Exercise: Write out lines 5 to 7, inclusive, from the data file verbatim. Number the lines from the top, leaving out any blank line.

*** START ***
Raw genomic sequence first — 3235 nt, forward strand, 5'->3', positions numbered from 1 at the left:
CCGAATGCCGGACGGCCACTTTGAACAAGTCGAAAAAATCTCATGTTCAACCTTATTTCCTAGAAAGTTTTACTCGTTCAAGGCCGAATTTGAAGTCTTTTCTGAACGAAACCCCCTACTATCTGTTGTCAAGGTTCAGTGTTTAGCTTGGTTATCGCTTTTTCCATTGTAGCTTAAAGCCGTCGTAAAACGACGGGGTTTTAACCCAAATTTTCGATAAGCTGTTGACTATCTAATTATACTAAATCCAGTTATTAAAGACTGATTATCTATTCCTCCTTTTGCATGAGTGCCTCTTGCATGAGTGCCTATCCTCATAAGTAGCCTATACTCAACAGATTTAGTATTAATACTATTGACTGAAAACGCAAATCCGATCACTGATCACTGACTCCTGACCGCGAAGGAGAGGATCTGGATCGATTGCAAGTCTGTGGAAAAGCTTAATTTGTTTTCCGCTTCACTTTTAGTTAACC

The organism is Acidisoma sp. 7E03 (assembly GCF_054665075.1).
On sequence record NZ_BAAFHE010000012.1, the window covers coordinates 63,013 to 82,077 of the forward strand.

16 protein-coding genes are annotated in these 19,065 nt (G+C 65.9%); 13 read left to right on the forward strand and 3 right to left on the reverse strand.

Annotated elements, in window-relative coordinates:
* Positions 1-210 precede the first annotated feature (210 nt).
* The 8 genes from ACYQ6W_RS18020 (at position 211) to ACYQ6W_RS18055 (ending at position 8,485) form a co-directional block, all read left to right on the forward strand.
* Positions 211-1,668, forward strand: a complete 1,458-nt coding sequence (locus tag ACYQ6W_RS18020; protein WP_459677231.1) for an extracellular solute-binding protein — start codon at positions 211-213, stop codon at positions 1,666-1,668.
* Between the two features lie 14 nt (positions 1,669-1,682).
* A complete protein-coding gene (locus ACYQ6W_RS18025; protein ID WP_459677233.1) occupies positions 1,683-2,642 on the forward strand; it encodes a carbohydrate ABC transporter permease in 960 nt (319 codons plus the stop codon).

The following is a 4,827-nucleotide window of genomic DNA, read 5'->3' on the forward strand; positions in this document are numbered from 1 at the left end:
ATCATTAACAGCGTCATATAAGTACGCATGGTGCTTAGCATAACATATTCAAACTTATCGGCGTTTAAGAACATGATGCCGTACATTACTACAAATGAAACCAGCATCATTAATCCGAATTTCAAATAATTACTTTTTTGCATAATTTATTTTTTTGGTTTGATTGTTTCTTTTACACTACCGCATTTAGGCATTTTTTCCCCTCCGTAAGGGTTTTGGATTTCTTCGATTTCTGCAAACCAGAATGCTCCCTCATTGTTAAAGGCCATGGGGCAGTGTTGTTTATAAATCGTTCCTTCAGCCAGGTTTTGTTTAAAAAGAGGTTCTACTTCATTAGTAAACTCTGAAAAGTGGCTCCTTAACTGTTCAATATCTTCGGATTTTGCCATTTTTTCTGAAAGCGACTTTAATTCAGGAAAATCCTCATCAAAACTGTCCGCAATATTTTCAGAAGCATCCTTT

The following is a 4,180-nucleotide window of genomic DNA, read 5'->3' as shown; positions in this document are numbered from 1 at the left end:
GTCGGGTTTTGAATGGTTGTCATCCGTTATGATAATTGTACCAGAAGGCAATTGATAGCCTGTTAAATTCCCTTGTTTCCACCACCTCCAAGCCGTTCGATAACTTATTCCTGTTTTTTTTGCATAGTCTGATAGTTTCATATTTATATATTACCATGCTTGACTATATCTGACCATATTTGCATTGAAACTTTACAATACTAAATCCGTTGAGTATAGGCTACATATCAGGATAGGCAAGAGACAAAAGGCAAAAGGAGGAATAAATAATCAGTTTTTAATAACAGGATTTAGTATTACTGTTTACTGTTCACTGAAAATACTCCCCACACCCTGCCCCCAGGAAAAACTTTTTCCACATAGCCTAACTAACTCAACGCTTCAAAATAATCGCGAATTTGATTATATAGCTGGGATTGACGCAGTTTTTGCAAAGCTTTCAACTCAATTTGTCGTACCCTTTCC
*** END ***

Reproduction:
16 protein-coding genes are annotated in these 19,065 nt (G+C 65.9%); 13 read left to right on the forward strand and 3 right to left on the reverse strand.

Annotated elements, in window-relative coordinates:
* Positions 1-210 precede the first annotated feature (210 nt).